A surplus of the type originally envisaged was purchased from the Air Ministry and dated to the R.F.D company in Guildford, where it's original length was increased from 92 feet to 108 feet. The diameter of the envelope remained unaltered and so this provided a gross volume of 45,000 cft. A control car of some 15ft by 4ft wide was built at Hurn Ariport, just out side of Bournemouth. A French radial engine of 60hp was fitted along with a four bladed propellor.All the control surfaces were also constructed at Hurn Airport. In the spring of 1951 all of the component parts of the airsihp were ready, and taken to Cardington for errection in shed no. 2.

The ship was re-constructed at Cardington, and with a band of experienced former airshipmen, Gerry Long and Ralph Deverell from the R100, and the R.101 survivors Arthur Bell and Joe Binks. Leaking gas valves delayed the inflation tests, but eventually the trim and lift trails began in July 1951. The lift trials meant that the ship could carry a compliment of a crew of four plus 260lbs of ballast.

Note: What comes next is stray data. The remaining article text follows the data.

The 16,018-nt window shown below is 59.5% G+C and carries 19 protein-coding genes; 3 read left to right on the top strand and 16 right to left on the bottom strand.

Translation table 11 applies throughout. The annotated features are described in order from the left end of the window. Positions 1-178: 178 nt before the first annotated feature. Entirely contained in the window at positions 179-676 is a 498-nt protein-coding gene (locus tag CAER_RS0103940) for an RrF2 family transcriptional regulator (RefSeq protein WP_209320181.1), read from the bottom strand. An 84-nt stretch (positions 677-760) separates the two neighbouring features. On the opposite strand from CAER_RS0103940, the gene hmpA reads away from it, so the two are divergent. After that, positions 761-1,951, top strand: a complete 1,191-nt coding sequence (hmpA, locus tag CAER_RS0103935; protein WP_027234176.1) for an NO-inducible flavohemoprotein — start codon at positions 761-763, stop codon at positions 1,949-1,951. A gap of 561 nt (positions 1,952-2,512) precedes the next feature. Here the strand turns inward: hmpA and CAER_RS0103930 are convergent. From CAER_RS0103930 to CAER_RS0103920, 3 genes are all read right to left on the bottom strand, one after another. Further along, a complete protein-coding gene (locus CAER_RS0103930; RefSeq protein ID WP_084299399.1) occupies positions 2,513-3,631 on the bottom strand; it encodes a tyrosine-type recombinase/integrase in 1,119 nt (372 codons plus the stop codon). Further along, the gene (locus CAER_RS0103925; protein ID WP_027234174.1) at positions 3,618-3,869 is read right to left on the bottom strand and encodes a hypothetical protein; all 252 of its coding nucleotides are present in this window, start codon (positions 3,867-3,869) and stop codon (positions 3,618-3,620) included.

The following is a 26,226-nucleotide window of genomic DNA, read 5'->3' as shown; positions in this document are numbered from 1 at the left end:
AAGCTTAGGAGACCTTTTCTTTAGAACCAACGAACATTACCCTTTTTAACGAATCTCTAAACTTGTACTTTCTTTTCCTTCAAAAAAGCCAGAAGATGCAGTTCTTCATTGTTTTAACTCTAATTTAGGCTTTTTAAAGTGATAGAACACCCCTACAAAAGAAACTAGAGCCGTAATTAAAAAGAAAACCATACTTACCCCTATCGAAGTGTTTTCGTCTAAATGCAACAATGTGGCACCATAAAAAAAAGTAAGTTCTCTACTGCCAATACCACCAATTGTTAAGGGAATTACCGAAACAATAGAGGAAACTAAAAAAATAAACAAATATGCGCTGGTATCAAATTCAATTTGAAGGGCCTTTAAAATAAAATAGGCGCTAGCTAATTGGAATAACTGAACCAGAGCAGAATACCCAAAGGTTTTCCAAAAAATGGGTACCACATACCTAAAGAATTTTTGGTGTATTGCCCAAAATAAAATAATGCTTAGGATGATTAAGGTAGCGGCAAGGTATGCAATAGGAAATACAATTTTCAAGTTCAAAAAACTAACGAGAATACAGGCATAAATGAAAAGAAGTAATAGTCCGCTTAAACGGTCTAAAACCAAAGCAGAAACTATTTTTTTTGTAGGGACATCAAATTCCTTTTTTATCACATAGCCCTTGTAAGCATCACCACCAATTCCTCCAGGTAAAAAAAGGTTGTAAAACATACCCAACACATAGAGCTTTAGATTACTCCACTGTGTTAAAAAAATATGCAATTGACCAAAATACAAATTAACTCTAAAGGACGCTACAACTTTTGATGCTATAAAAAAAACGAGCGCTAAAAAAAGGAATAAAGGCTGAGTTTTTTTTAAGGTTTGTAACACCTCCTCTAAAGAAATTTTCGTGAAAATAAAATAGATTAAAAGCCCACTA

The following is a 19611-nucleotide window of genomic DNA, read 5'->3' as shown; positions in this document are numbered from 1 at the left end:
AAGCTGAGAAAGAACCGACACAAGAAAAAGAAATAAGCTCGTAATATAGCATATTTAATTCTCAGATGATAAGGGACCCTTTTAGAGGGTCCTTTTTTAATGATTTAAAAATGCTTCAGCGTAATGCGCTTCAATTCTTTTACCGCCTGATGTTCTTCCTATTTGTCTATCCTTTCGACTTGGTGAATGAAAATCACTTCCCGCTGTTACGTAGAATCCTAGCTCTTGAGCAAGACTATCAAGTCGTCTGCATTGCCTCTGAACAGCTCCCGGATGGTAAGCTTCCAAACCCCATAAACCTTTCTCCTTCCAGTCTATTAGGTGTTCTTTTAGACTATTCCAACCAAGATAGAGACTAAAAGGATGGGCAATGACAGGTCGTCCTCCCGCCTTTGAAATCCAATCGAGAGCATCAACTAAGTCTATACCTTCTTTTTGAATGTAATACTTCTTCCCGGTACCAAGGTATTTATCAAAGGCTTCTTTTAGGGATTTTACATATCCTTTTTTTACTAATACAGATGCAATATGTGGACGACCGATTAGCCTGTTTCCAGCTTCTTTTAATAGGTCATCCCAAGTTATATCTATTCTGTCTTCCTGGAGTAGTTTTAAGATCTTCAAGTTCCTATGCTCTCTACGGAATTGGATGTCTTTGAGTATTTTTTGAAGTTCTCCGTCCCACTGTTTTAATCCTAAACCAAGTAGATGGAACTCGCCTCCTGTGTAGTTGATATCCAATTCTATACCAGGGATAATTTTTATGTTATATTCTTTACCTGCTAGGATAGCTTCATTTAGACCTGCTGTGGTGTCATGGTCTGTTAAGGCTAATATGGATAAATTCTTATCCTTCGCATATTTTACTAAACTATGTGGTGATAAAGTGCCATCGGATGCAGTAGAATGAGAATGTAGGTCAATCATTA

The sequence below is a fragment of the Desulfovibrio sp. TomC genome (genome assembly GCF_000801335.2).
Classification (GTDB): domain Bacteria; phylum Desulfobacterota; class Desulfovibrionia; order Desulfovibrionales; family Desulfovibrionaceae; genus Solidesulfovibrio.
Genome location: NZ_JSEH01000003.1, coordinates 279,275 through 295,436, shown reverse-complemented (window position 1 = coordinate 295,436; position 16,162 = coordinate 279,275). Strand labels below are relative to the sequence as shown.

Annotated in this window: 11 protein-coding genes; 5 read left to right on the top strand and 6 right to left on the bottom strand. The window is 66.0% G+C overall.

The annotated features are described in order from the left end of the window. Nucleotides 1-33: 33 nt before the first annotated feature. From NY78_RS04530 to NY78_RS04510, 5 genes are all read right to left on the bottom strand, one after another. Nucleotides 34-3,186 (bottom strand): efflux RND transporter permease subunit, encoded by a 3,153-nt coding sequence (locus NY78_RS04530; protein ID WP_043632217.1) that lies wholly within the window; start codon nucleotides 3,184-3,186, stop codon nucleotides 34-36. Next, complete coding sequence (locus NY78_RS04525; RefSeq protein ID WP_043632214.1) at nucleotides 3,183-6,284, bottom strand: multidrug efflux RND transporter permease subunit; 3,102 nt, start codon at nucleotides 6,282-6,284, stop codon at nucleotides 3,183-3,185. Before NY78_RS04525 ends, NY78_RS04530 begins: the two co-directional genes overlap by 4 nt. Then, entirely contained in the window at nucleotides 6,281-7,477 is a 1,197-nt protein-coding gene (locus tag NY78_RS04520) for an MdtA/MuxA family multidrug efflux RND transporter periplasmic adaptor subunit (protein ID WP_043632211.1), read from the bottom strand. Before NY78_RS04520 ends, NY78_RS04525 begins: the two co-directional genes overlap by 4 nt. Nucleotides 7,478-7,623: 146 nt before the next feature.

The first test flight of 25 minutes was made on 19th July by Captain Jack Beckford Ball, a newcommer but having piloted the other early British private airship the AD-1, based out of Cramlington near Newcastle in 1929.

A second flight was made on 28th July, but a forced landing was made after 25 minutes. Main road traffic had to be held up whilst the airship was walked across the main road the the shed.

The third flight was not overly successful, on 17th August when Lord Ventry took the controls of the ship, but when flying back to the base, the ship flew too low over some army huts and the trail rope fouled on an obstruction which brought the ship down on a roof causing damage to the windows and tearing the envelope. The propellor broke and thankfully none of the crew were injured during this crash landing. The film clip left, interestingly shows optimism and spirit of the day.